Trump exempts Citgo from Venezuela sanctions

Trump exempts Citgo from Venezuela sanctions
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President Trump is exempting Citgo Petroleum Corp., owned by Venezuela’s government, from the financial sanctions imposed Friday on the country.

The latest set of sanctions is meant to punish the government of President Nicolás Maduro as it moves to rewrite the country’s constitution and consolidate his power. To that end, the sanctions seek to exclude the Venezuelan government from the United States’ economy, including its markets and capital, and to make sure the U.S. does not assist the Maduro government.

But Citgo, an oil refiner, retailer and transporter based in the United States and owned by the government’s Petróleos de Venezuela, will get to operate largely as normal.

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The White House statement announcing the sanctions framed the Citgo exemption as an attempt “to mitigate harm to the American and Venezuelan people.”

Petroleum imports and exports are also exempt, a nod to the significant petroleum trade between the United States and Venezuela.

“We are issuing general licenses permitting transactions that would otherwise be prohibited under the executive order,” Treasury Secretary Steven MnuchinSteven Terner MnuchinTrump announces tariffs on 0B in Chinese goods Trump: China tariff announcement to come Monday afternoon Trump could hit China with tariffs of 0 billion as soon as Monday MORE told reporters Friday.

“These include a 30-day wind-down period, the financing for humanitarian goods to Venezuela and certain dealings in specific debt instruments that trade on secondary markets, and certain dealings with U.S. entities owned or controlled by the government of Venezuela. Also, the executive order carves out short-term financing for most commercial trade, including the export and import of petroleum.”

Nonetheless, Citgo will not be allowed to send profits to its Venezuelan parent.

Citgo and the White House did not respond to requests for comment about the exemption.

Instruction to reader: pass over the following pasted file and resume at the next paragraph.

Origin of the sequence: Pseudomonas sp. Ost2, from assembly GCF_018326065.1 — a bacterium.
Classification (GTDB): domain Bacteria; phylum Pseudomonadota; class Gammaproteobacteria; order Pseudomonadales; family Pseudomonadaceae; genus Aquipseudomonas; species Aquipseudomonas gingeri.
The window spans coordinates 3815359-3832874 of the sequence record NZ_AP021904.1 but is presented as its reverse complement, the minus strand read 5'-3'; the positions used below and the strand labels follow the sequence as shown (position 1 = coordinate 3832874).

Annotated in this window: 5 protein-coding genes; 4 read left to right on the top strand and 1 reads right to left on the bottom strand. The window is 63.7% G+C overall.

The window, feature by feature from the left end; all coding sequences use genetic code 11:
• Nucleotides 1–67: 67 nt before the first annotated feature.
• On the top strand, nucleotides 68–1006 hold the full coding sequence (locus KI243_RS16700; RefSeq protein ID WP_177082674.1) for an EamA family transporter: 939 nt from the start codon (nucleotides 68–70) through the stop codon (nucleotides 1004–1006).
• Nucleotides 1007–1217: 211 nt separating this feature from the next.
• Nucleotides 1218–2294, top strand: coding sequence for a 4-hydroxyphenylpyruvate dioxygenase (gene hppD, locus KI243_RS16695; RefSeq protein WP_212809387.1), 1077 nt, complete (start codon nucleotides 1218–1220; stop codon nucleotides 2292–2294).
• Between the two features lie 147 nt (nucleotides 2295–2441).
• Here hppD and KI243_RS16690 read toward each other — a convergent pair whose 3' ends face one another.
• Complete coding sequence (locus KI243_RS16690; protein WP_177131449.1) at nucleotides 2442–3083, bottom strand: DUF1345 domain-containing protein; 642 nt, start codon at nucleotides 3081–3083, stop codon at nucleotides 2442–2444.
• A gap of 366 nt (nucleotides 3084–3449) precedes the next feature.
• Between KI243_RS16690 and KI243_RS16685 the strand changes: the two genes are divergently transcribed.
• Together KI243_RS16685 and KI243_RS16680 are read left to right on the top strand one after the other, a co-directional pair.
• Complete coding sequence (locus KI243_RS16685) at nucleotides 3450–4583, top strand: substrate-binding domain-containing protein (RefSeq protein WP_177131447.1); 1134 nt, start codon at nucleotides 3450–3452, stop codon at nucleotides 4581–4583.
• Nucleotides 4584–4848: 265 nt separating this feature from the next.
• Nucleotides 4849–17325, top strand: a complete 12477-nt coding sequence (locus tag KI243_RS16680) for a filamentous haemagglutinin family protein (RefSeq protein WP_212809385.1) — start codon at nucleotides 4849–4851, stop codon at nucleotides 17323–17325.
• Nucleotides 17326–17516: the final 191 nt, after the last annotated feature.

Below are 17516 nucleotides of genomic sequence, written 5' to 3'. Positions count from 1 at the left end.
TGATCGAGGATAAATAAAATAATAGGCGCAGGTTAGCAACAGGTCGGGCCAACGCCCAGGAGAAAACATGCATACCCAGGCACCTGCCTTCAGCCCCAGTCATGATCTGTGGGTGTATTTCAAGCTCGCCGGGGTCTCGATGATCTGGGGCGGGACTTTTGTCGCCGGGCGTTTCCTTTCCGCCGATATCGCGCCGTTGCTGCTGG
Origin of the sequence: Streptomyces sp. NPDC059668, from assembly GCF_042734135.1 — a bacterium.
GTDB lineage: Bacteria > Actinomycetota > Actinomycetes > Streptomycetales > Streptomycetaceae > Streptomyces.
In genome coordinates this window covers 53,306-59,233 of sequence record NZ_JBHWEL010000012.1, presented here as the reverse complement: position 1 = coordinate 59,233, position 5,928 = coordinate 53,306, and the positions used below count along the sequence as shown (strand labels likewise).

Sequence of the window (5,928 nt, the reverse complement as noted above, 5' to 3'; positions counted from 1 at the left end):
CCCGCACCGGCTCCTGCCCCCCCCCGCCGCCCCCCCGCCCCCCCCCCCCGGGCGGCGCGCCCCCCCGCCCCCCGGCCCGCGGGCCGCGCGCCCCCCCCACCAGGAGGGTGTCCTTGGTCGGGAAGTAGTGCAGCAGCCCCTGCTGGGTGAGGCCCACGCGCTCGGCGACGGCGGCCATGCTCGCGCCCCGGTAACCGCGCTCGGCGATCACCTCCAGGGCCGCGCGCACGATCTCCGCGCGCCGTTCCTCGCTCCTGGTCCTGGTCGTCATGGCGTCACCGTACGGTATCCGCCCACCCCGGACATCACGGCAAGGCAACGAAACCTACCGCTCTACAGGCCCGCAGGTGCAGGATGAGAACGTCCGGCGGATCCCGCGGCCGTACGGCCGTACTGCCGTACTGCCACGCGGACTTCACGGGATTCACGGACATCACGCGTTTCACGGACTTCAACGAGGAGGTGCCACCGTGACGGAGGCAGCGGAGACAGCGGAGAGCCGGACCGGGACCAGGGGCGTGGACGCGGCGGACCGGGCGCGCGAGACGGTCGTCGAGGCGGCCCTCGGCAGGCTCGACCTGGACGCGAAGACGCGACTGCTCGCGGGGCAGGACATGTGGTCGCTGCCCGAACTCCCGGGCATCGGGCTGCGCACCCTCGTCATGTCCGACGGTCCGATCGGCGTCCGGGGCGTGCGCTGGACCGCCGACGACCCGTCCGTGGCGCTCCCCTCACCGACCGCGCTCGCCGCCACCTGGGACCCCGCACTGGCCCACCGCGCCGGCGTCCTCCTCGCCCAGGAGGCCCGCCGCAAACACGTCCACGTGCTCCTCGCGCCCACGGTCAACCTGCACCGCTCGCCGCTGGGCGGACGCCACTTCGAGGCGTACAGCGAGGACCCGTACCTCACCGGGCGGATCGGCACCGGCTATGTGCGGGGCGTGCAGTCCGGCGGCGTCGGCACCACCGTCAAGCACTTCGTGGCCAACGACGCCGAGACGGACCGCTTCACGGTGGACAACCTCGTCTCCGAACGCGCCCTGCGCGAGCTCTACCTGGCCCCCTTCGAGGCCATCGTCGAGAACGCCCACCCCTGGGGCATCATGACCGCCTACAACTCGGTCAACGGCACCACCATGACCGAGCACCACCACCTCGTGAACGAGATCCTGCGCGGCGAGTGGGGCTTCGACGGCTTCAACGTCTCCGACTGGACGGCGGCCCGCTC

Citgo has three lobbying firms on retainer, including Avenue Strategies, which has ties to the Trump administration.

The company hired the firm — founded by former Trump campaign advisers, including Barry Bennett — in April to press the administration on the “potential impact of U.S. energy and foreign policy restrictions on CITGO Petroleum Corporation's operations and valuation of assets,” according to paperwork the firm filed with Congress.

A subsequent disclosure form shows Citgo paid Avenue Strategies $80,000 through June and that Bennett lobbied the White House, the Energy Department, the Justice Department and the Treasury Department, which houses the unit that ultimately imposes sanctions.

In the first half of the year, Citgo spent $900,000 on lobbying, with the lion’s share going to Democratic operative Manuel Ortiz of VantageKnight, a shop he formed after leaving top K Street firm Brownstein Hyatt Farber Schreck. Ortiz, who earned $540,000 in the first six months of 2017 from the oil giant, has represented Citgo since 2014, according to federal forms.

Cornerstone Government Affairs is also on retainer, taking in $280,000 from July through June.

A senior administration official said that officials are also watching out for whether Rosneft, Russia’s state oil company, takes a significant stake in Citgo, which Venezuela put up as collateral for a loan from Russia.

Such a transaction, or trading that collateral for an interest in Citgo assets, could trigger new action against the company since Rosneft is already subject to United States sanctions, the official told reporters.

A group of Republican senators along the Gulf Coast cautioned Trump against punishing Venezuela’s oil sector earlier this month, warning of its impact on the United States’ refining industry.

“Oil refineries along the U.S. Gulf Coast that process the heavier grades of Venezuelan crude represent a significant portion, nearly 10 percent, of U.S. imports,” wrote Sens. Bill CassidyWilliam (Bill) Morgan CassidyOvernight Health Care: Senators target surprise medical bills | Group looks to allow Medicaid funds for substance abuse programs | FDA launches anti-vaping campaign for teens Bipartisan senators unveil proposal to crack down on surprise medical bills Outdated global postal system hurts US manufacturers MORE (La.), John CornynJohn CornynGOP mulls having outside counsel question Kavanaugh, Ford Blumenthal: Kavanaugh nomination should be withdrawn Cornyn takes on O'Rourke over AR-15s MORE (Texas), Thad CochranWilliam (Thad) Thad CochranGOP Senate candidate to African Americans: Stop begging for 'government scraps' Trump endorses Hyde-Smith in Mississippi Senate race GOP Senate candidate doubles down on Robert E. Lee despite Twitter poll MORE (Miss.) and Roger WickerRoger Frederick WickerTrump cancels Mississippi rally due to hurricane Cruz gets help from Senate GOP in face of serious challenge from O’Rourke GOP senators introduce bill to preserve ObamaCare's pre-existing conditions protections MORE (Miss.). “Blockading imports could inflict great harm on this industry and burden U.S. taxpayers with the cost.”